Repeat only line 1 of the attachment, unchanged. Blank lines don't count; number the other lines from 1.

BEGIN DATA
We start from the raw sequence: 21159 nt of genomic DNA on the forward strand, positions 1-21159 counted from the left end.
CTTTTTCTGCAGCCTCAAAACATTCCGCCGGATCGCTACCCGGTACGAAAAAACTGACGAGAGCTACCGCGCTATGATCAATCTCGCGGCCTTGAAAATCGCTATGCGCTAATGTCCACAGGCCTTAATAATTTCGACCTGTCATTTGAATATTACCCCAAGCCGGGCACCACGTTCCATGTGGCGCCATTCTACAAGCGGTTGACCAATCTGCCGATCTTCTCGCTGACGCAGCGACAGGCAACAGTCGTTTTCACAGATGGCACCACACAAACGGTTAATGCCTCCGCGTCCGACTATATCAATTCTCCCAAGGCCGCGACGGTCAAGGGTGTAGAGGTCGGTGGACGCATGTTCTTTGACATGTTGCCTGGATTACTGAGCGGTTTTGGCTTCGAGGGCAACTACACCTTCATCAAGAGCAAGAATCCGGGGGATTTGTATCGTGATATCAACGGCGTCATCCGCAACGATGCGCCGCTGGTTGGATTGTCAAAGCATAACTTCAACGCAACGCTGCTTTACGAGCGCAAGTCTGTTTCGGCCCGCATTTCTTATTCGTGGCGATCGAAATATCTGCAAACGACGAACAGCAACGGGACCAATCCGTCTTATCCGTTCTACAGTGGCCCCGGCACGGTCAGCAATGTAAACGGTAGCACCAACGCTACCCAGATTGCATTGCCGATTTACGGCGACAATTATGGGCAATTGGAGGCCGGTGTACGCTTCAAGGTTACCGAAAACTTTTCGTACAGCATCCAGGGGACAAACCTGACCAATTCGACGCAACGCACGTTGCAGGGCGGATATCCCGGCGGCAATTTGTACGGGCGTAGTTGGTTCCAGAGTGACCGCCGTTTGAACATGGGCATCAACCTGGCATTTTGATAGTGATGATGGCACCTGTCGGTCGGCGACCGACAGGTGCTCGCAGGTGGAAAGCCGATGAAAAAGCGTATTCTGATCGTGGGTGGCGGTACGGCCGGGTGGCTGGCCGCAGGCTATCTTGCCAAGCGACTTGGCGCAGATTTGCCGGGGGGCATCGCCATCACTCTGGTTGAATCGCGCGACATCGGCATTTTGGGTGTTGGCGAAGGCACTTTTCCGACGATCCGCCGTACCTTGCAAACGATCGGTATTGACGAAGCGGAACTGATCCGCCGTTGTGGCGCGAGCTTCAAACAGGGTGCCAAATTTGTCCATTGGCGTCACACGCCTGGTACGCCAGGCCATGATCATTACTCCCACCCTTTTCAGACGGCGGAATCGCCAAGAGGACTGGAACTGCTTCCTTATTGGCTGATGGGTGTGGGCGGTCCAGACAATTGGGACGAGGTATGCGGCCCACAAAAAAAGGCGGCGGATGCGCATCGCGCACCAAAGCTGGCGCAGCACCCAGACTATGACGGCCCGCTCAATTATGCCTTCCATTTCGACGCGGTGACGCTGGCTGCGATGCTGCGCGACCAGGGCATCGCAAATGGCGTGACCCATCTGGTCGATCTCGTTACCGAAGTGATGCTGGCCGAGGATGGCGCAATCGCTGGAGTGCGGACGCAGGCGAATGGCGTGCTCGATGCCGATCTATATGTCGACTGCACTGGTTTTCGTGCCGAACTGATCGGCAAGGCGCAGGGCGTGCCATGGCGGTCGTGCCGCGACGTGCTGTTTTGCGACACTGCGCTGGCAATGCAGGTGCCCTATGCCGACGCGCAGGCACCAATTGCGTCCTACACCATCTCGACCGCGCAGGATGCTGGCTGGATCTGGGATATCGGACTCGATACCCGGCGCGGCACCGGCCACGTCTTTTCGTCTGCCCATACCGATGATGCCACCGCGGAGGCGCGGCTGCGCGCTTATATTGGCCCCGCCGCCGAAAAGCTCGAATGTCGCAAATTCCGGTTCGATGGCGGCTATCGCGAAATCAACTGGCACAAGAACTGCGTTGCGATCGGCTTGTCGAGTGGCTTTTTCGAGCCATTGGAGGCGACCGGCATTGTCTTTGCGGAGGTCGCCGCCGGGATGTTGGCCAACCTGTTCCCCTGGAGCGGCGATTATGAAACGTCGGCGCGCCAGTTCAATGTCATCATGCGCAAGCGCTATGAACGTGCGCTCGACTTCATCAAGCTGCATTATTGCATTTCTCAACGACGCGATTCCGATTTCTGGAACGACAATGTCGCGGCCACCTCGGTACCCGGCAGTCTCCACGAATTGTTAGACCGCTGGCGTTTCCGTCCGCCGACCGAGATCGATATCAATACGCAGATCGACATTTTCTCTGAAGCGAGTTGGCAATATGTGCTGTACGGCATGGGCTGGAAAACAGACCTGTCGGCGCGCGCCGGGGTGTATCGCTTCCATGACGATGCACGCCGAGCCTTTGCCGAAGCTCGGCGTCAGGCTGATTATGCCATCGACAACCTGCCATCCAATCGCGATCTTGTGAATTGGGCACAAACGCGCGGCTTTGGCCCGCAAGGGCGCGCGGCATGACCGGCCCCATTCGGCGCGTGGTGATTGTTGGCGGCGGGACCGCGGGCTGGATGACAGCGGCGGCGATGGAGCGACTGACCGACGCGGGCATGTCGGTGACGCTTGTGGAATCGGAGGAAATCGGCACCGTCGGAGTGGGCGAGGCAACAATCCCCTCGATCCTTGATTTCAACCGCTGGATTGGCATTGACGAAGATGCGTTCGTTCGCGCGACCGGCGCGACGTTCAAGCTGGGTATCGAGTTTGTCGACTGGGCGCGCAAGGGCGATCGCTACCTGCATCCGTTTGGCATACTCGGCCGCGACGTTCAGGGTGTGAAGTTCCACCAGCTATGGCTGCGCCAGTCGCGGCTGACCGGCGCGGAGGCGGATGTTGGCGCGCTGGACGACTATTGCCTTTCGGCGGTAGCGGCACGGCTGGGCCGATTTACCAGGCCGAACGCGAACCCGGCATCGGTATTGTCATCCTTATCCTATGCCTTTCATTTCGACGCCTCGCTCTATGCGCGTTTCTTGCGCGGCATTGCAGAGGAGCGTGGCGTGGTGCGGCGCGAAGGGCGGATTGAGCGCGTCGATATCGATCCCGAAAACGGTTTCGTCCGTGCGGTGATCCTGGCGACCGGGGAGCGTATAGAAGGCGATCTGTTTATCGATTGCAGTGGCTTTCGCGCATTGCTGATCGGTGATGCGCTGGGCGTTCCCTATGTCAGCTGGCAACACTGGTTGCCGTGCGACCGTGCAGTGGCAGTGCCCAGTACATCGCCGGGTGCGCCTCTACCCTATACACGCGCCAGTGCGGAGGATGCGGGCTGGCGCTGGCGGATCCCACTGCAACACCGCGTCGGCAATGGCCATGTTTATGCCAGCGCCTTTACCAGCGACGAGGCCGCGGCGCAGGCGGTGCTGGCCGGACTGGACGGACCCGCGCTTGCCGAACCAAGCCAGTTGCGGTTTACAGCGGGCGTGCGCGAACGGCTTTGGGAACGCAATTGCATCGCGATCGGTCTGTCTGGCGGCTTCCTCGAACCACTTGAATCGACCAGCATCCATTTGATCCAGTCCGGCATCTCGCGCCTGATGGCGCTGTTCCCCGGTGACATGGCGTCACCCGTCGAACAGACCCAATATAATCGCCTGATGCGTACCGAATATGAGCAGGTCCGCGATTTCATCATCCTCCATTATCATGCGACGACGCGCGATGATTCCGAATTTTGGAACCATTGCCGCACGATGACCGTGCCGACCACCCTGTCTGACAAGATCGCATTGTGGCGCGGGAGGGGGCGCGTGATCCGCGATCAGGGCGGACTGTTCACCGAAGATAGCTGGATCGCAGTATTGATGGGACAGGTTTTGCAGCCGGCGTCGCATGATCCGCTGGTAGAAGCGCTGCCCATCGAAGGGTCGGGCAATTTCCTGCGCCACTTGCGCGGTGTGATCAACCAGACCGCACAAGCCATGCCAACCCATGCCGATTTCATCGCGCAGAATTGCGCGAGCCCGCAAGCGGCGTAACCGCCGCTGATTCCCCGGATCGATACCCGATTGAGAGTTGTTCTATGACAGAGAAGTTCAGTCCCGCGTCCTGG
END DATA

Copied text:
We start from the raw sequence: 21159 nt of genomic DNA on the forward strand, positions 1-21159 counted from the left end.